It is worth bearing in mind that tea production in the Darjeeling region enjoyed substantial growth and investment during the British colonial era. Indeed, in the 1830’s one of the most pressing objectives of the Governor of India was to identify the right locations of soil and weather where tea could be grown in order to provide an alternative source from Chinese tea (Varma). Many large tea estates were developed during this time and although the labor practices may not have been perfect at that time, there was growth and investment by the owners of these estates.
While there is substantial opportunity for improvement in India, West Bengal, and Darjeeling, it is worth noting that the United States has a significant head start with the institutions, infrastructure, and laws necessary to improve the situation. India gained independence from the British in 1947 while the United States gained independence in 1776, having over 170 years more “experience” in the development of its laws and institutions. Likewise, the US Department of Labor which sets acceptable labor standards was signed into law March 4th, 1913 by President Taft, or nearly 35 years before India even became an independent nation.
Importance of Relationships in the Tea Business
All this leads us to the importance of relationships in the tea business. If you delve a bit beyond flavored tea and the ongoing research about health benefits of tea, you find like any business, there are many great things and plenty of opportunities for improvement. Driving improvements in the industry means getting involved; getting to know suppliers, asking questions, understanding that the industry isn’t perfect, and pushing for change. Driving change by being informed, forming strong relationships and making buying decisions that demonstrate what you value in the whole tea product.
There are plenty of responsible plantations in Darjeeling and throughout the tea industry. Being informed and passionate about the industry leads to asking questions, building relationships, and ultimately partnering for change and improvements.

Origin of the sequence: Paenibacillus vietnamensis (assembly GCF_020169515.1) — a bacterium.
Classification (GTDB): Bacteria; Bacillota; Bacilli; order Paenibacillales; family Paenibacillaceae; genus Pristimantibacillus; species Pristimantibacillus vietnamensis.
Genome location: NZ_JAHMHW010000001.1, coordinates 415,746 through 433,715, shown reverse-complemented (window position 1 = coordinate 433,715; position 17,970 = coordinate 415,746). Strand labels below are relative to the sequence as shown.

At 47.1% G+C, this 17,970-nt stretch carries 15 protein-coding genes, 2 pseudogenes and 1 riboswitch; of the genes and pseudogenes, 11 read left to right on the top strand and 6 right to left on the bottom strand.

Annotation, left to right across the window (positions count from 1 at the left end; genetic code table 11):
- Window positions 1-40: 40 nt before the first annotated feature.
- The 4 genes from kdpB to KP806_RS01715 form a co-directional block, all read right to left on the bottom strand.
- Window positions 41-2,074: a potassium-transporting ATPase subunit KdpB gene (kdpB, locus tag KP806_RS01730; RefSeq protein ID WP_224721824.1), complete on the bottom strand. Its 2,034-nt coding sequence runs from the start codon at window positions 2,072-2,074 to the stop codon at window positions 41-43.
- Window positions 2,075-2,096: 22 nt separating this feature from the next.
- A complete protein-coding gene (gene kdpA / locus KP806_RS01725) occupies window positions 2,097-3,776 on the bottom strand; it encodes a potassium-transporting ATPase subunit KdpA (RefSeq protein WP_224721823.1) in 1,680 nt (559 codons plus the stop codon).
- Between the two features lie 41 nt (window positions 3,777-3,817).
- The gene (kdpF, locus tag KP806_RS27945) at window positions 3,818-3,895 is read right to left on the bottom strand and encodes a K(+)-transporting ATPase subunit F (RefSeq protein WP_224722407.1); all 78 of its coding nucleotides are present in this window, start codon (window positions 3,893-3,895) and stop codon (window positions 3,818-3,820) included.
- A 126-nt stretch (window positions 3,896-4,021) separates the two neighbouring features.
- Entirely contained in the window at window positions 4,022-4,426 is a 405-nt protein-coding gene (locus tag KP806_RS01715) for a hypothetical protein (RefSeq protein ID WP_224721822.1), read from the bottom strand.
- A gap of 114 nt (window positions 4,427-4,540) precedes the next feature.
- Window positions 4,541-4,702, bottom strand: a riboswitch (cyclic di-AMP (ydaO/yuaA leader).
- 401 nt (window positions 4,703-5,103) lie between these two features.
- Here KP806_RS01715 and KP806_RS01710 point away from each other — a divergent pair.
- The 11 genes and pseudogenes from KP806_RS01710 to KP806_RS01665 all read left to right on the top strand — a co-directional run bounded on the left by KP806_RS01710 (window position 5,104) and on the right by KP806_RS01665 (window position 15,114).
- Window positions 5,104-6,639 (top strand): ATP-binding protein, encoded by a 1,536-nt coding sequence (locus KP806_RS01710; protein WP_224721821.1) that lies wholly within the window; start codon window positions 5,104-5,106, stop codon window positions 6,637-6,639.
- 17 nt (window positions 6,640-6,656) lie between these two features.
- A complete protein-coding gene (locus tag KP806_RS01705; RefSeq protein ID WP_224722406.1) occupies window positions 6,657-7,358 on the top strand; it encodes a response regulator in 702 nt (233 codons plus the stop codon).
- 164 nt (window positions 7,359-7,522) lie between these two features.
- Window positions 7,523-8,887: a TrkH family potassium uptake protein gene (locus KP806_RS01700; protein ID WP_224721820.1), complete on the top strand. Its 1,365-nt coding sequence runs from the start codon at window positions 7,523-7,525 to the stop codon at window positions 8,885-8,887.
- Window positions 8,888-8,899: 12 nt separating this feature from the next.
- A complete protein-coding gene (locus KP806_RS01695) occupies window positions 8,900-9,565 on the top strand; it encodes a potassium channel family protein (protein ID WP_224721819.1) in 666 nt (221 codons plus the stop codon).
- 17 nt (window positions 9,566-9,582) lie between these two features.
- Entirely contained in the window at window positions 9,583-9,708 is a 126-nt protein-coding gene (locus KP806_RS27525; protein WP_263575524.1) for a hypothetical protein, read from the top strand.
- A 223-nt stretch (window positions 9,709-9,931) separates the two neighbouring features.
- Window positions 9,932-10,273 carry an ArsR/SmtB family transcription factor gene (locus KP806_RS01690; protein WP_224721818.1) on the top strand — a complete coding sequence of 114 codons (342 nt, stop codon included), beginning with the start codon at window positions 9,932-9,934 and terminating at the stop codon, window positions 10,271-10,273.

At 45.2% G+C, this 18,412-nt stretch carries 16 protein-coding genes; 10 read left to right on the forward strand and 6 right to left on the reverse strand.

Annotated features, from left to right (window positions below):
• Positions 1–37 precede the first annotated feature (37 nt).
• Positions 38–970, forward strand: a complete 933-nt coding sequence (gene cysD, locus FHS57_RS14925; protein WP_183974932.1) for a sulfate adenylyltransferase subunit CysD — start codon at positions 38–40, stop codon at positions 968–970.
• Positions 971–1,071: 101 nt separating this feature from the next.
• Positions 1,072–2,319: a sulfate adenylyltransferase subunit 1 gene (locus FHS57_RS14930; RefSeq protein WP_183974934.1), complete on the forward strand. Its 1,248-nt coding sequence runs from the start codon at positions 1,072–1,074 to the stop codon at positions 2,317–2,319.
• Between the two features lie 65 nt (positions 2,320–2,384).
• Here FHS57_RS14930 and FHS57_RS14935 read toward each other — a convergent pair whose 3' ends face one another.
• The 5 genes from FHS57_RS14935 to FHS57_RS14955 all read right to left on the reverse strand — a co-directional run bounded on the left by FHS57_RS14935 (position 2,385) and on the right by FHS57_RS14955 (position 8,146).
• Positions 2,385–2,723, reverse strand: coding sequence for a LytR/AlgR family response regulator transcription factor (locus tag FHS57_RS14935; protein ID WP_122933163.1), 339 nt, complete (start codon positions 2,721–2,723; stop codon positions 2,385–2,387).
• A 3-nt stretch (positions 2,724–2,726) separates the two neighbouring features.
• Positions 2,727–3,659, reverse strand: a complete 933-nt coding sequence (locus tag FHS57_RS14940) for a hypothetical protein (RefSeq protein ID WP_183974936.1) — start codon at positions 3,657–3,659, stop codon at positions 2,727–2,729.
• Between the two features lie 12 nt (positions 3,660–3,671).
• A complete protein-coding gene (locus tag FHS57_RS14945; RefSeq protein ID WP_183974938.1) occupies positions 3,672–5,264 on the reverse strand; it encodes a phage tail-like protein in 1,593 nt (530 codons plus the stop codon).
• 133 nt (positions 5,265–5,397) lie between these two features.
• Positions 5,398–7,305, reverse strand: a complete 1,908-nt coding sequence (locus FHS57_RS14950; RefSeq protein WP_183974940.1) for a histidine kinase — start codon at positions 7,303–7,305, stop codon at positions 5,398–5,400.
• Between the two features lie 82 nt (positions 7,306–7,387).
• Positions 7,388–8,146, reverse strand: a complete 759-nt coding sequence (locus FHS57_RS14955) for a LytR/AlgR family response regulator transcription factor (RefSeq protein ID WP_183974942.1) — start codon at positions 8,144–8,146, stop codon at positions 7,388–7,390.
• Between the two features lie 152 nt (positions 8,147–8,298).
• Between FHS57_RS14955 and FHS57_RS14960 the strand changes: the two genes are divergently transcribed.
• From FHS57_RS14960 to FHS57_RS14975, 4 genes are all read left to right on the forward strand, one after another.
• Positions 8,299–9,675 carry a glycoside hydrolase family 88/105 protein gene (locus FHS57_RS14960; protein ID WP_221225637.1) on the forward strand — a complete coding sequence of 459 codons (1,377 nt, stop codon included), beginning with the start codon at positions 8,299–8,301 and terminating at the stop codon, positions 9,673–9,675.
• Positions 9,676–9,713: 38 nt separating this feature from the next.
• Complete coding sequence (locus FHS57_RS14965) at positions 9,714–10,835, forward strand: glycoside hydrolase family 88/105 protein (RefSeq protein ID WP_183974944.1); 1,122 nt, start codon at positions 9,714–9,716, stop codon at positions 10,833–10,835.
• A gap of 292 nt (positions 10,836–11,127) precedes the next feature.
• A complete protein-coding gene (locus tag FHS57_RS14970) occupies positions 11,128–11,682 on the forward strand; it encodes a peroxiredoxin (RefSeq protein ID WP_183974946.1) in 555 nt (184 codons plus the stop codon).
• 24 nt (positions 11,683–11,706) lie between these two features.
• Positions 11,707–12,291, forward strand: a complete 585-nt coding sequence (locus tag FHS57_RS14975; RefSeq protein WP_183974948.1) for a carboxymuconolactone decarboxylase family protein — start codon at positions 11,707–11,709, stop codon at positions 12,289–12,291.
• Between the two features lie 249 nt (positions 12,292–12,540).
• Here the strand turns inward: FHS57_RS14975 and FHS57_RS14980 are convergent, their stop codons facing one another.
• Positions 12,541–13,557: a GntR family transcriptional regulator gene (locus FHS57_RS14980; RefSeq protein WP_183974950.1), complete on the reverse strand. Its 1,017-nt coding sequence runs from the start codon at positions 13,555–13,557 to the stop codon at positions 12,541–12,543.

Darjeeling tea estates closures mean hunger, death for abandoned workers, by Patrick Reevell, September 29, 2014, The Associated Press, http://www.ctvnews.ca/business/darjeeling-tea-estates-closures-mean-hunger-death-for-abandoned-workers-1.2029167
Importance of Urban and Social Infrastructure in Economic Growth of Bengal, 2012, by KPMG, http://www.kpmg.com/IN/en/IssuesAndInsights/ArticlesPublications/Documents/Importance-economic-growth-Bengal.pdf
Producing Tea Coolies?: Work, Life and Protest in the Colonial Tea PLantations of Assam, 1830s – 1920s, Nitin Varma, http://edoc.hu-berlin.de/dissertationen/varma-nitin-2011-12-01/PDF/varma.pdf
Rural Livelihood Diversification in West Bengal: Determinants and Constraints, by Dilruba Khatun and B.C. Roy, Agricultural Economics Research Review, Vol. 25(No.1) January-June 2012 pp 115-124, http://ageconsearch.umn.edu/bitstream/126049/2/12-Dilrub.pdf
A new DAWN rises in Darjeeling to save starving tea garden workers, by Ashim Sunam, Darjeeling Times, http://darjeelingtimes.com/a-new-dawn-rises-in-darjeeling-to-save-starving-tea-garden-workers/